Add like
Add dislike
Add to saved papers

Panic disorder in emergency department chest pain patients: prevalence, comorbidity, suicidal ideation, and physician recognition.

PURPOSE: To establish the prevalence of panic disorder in emergency department (ED) chest pain patients; compare psychological distress and recent suicidal ideation in panic and non-panic disorder patients; assess psychiatric and cardiac comorbidity; and examine physician recognition of this disorder.

DESIGN: Cross-sectional survey (for psychiatric data). Prospective evaluation of patient discharge diagnoses and physician recognition of panic disorder.

SETTING: The ambulatory ED of a major teaching hospital specializing in cardiac care located in Montreal, Canada.

SUBJECTS: Four hundred and forty-one consenting, consecutive patients consulting the ED with a chief complaint of chest pain.

PRIMARY OUTCOME MEASURE: Psychiatric diagnoses (AXIS I). Psychological and pain test scores, discharge diagnoses, and cardiac history.

RESULTS: Approximately 25% (108/441) of chest pain patients met DSM-III-R criteria for panic disorder. Panic disorder patients displayed significantly higher panic-agoraphobia, anxiety, depression, and pain scores than non-panic disorder patients (P < 0.01). Twenty-five percent of panic disorder patients had thoughts of killing themselves in the week preceding their ED visit compared with 5% of the patients without this disorder (P = 0.0001) even when controlling for co-existing major depression. Fifty-seven percent (62/108) panic disorder patients also met criteria for one or more current AXIS I disorder. Although 44% (47/108) of the panic disorder patients had a prior documented history of coronary artery disease (CAD), 80% had atypical or nonanginal chest pain and 75% were discharged with a "noncardiac pain" diagnosis. Ninety-eight percent of the panic patients were not recognized by attending ED cardiologists.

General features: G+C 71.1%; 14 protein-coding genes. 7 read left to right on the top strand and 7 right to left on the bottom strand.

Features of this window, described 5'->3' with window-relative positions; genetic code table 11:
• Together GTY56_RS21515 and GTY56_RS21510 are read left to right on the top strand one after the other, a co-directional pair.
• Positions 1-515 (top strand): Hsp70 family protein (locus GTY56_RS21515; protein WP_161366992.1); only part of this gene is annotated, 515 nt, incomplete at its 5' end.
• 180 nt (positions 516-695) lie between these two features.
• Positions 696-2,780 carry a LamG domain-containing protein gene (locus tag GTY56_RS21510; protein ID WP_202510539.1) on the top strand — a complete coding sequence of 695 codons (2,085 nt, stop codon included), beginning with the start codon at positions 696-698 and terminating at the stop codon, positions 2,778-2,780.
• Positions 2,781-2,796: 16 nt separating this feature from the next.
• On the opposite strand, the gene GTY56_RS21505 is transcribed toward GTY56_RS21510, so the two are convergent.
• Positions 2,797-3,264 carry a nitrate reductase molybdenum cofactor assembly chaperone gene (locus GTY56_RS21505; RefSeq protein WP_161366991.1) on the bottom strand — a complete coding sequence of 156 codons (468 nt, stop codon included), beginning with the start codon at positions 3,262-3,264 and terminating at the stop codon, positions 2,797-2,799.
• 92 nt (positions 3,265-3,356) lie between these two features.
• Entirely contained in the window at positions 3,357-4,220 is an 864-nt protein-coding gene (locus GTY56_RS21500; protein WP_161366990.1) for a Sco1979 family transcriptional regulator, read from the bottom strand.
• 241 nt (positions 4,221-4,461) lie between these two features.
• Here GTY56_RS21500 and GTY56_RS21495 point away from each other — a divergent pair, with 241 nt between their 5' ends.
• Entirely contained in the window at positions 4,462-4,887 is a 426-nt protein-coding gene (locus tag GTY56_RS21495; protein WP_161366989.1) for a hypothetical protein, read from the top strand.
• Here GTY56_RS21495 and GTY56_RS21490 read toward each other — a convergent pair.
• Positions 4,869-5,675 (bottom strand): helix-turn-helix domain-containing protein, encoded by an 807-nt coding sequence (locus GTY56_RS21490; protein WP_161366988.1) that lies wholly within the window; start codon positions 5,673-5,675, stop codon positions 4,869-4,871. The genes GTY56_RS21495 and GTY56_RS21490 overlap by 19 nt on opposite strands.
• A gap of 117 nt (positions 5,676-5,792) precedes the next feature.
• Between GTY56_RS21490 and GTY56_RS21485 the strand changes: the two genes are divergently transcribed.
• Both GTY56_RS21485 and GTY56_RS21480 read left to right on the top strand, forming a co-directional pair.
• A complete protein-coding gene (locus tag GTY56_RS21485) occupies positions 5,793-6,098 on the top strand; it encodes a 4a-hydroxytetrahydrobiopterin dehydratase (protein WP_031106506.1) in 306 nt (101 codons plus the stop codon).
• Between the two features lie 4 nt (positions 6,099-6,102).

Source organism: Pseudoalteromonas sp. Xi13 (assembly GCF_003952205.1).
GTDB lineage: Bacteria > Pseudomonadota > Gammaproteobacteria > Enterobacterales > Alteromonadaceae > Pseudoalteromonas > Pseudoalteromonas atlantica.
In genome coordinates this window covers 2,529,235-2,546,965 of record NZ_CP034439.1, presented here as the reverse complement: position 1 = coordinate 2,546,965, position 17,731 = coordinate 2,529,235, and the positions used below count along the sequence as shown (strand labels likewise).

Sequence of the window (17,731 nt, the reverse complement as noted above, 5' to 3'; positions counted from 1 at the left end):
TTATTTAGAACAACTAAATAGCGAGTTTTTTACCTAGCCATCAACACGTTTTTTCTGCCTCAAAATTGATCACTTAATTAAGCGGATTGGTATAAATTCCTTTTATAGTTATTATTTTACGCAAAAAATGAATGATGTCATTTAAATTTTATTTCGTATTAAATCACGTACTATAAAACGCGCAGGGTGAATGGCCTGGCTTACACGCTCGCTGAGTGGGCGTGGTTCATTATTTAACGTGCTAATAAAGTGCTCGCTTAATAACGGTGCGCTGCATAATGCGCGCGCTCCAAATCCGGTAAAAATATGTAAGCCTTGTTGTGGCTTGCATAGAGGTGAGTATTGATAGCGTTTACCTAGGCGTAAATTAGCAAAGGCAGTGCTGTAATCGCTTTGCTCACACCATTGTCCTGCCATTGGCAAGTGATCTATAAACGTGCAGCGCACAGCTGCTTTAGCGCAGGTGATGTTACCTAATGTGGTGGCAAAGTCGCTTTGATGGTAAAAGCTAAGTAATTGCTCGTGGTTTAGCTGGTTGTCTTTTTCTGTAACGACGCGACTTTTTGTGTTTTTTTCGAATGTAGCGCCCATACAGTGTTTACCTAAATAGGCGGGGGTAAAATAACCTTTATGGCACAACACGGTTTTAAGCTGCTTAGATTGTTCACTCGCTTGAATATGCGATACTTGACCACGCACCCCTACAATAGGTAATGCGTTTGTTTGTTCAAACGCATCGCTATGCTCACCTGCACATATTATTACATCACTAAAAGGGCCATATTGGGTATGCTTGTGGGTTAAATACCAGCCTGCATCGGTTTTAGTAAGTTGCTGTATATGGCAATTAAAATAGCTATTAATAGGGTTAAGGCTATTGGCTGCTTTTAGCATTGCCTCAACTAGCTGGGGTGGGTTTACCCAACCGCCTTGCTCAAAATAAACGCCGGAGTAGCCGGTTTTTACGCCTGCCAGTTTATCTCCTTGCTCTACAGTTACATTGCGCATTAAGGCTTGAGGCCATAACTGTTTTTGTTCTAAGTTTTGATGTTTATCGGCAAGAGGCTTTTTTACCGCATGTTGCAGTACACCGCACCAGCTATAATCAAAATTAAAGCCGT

CONCLUSIONS: Panic disorder is a significantly distressful condition highly prevalent in ED chest pain patients that is rarely recognized by physicians. Nonrecognition may lead to mismanagement of a significant group of distressed patients with or without coronary artery disease.

Full text links

We have located links that may give you full text access.
Can't access the paper?
Try logging in through your university/institutional subscription. For a smoother one-click institutional access experience, please use our mobile app.

For the best experience, use the Read mobile app

Group 7SearchHeart failure treatmentPapersTopicsCollectionsEffects of Sodium-Glucose Cotransporter 2 Inhibitors for the Treatment of Patients With Heart Failure Importance: Only 1 class of glucose-lowering agents-sodium-glucose cotransporter 2 (SGLT2) inhibitors-has been reported to decrease the risk of cardiovascular events primarily by reducingSeptember 1, 2017: JAMA CardiologyAssociations of albuminuria in patients with chronic heart failure: findings in the ALiskiren Observation of heart Failure Treatment study.CONCLUSIONS: Increased UACR is common in patients with heart failure, including non-diabetics. Urinary albumin creatininineJul, 2011: European Journal of Heart FailureRandomized Controlled TrialEffects of Liraglutide on Clinical Stability Among Patients With Advanced Heart Failure and Reduced Ejection Fraction: A Randomized Clinical Trial.Review

Get seemless 1-tap access through your institution/university

For the best experience, use the Read mobile app

Read by QxMD is copyright © 2021 QxMD Software Inc. All rights reserved. By using this service, you agree to our terms of use and privacy policy.

You can now claim free CME credits for this literature searchClaim now

Get seemless 1-tap access through your institution/university

For the best experience, use the Read mobile app